Bollywood dreams


› news@sfbg.com
It was the proverbial phone call every aspiring actor waits for. An agent for a TV producer rang Raj Vasudeva in 2003 to say he would be perfect for a role in a new show that needed a dynamic lead.
Vasudeva, 33, eagerly invited the agent over to view his modeling portfolio and acting tapes. The agent flipped through a book that featured shots of the former Mr. India California crawling through the surf seductively with a dress shirt fluttering open. The agent said he was impressed. Vasudeva thought he had the role, but then the real audition began.
“‘Can I be blunt with you?’” Vasudeva recalled the agent saying. “‘Are you ready to get your ass fucked by men and older women?’”
Vasudeva laughed at the sleazy suggestion and said no. The interview ended abruptly, and the agent tossed the following advice at Vasudeva as he left the meeting in Mumbai, formerly known as Bombay: “If you’re coming to Bollywood, you have to be shameless.”
Welcome to Bollywood, or as they say in India, Bollywood mein aap kaa swaagat ho. Vasudeva, who was born in Delhi but spent much of his life in San Francisco, is trying to accomplish something no US resident has ever done: become a top star in the world’s largest film industry.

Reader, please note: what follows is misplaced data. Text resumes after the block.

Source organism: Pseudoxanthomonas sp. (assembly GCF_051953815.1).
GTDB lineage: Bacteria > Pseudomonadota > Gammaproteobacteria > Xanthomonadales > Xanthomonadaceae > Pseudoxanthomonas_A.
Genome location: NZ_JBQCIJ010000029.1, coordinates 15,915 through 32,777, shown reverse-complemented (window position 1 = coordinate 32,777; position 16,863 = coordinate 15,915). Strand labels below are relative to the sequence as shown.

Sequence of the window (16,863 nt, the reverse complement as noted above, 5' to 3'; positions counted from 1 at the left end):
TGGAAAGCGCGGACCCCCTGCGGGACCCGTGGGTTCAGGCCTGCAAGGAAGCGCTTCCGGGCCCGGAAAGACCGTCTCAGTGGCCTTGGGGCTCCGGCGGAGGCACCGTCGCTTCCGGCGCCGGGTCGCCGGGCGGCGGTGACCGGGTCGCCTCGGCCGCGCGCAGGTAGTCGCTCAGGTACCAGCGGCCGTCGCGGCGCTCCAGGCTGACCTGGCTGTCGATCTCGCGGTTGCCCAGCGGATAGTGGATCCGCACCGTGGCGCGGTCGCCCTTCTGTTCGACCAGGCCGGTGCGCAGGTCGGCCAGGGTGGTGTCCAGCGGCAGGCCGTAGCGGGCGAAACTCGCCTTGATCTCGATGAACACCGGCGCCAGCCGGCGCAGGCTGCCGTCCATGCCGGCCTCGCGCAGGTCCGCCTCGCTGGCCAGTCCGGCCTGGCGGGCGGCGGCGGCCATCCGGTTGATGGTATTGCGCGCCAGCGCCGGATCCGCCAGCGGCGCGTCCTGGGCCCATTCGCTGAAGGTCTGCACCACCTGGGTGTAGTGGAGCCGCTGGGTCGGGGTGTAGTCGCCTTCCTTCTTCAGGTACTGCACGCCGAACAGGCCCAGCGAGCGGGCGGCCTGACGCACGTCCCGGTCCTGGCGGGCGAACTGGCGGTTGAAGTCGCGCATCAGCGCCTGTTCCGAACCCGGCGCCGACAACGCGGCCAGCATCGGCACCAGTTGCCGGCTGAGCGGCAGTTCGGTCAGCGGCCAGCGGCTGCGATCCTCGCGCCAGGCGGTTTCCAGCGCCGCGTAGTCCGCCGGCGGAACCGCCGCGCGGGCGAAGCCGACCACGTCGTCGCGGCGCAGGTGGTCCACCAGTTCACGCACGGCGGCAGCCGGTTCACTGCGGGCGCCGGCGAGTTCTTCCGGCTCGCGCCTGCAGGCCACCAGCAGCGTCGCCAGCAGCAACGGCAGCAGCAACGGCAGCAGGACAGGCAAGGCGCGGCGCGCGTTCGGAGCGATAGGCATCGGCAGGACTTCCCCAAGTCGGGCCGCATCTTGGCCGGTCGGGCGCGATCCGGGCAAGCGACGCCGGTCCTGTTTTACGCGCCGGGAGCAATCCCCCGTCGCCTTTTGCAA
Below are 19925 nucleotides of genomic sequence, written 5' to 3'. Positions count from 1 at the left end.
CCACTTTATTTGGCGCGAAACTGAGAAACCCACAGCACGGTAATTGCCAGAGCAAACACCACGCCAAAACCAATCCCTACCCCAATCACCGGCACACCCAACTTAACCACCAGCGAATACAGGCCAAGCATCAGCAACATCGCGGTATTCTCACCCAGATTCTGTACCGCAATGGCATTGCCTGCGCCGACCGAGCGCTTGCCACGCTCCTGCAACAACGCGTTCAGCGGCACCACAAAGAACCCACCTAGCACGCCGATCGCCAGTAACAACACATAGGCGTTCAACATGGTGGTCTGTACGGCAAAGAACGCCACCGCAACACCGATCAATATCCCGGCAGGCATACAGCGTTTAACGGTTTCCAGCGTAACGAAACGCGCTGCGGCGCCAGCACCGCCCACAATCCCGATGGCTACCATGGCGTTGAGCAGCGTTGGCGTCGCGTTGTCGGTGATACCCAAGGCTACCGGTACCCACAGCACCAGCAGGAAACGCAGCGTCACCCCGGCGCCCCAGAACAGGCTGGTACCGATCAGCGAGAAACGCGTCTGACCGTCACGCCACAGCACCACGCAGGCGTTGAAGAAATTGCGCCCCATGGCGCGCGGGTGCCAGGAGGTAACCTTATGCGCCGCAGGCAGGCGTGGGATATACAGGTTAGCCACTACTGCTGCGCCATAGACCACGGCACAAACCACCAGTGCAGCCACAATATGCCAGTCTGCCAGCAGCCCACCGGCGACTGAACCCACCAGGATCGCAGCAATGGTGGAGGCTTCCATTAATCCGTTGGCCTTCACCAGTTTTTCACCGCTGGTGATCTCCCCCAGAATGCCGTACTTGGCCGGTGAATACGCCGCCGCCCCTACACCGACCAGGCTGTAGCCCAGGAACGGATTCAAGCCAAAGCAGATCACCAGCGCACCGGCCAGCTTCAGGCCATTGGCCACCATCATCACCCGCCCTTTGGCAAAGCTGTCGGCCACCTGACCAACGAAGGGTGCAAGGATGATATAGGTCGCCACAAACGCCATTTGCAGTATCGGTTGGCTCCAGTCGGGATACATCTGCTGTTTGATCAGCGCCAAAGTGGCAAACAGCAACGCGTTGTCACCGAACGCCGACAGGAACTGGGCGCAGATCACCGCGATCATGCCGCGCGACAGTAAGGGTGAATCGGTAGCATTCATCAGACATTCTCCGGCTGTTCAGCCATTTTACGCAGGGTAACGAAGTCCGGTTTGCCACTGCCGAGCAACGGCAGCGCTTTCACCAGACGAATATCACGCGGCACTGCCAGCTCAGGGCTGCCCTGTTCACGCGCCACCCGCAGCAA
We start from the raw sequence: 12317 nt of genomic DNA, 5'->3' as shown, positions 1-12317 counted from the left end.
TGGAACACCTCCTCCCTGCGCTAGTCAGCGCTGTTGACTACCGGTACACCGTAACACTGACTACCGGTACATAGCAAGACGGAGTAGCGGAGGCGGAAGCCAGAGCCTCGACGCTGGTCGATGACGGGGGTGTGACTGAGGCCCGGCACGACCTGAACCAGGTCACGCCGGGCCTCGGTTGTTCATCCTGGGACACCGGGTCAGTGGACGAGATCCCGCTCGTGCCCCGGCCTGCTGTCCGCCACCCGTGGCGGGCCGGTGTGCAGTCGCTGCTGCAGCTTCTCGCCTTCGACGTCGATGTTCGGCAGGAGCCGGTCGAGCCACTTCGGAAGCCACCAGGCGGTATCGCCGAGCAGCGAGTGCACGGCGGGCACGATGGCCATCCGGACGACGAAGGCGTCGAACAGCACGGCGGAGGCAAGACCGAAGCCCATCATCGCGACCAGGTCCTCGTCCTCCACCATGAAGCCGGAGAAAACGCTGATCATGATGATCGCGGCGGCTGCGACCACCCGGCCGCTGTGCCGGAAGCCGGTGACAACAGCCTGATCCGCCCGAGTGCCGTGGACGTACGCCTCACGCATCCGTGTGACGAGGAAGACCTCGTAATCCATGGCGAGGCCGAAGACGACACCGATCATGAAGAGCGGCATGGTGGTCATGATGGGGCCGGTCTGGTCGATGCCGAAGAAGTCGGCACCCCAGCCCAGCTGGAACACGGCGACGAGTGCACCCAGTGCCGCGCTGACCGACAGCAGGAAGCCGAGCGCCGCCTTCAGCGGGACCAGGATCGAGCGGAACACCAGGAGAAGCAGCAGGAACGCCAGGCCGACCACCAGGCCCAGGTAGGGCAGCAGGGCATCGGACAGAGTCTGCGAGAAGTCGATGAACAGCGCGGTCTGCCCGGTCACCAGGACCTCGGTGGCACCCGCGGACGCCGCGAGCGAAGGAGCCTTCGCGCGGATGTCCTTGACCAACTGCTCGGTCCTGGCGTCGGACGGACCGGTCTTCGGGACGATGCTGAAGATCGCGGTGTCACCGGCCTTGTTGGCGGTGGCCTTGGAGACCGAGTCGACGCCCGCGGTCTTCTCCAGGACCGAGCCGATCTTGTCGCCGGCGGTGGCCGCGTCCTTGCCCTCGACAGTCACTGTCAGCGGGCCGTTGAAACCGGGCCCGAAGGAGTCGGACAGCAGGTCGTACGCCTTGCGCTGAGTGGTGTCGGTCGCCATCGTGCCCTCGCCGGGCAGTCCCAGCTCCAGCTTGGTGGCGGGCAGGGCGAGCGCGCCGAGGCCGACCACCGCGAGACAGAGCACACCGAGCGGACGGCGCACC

For anyone still not familiar with Bollywood, it’s entertainment on a scale that can make your average Hollywood production look like Saved by the Bell. The films are a brawling mix of Broadway-style song and dance, bling that rivals a 50 Cent video, and dizzying scene changes across two or even three continents. The pictures often mash up elements of drama, comedy, and action into a single bursting-at-the-seams melodrama that can last more than three hours.
Bollywood has grown increasingly popular in the United States over the last five years. While it was a lackluster summer for many of Hollywood’s big summer releases, Kabhi Alvida Naa Kehna (Never Say Goodbye) grossed $1.4 million in US theaters during its opening weekend in August — the best showing ever by a Bollywood movie in this country. The film shows Nov. 11 at 8:15 p.m. in the Castro Theatre as part of the San Francisco International South Asian Film Festival (www.thirdi.org/festival).
Vasudeva’s transformation into an aspiring actor might work nicely as a plot for a Bollywood film. Vasudeva came to the States in 1990 to attend college. He graduated with a degree in industrial management and seemed to be headed down the path to a respectable, if somewhat unfulfilling, white-collar future.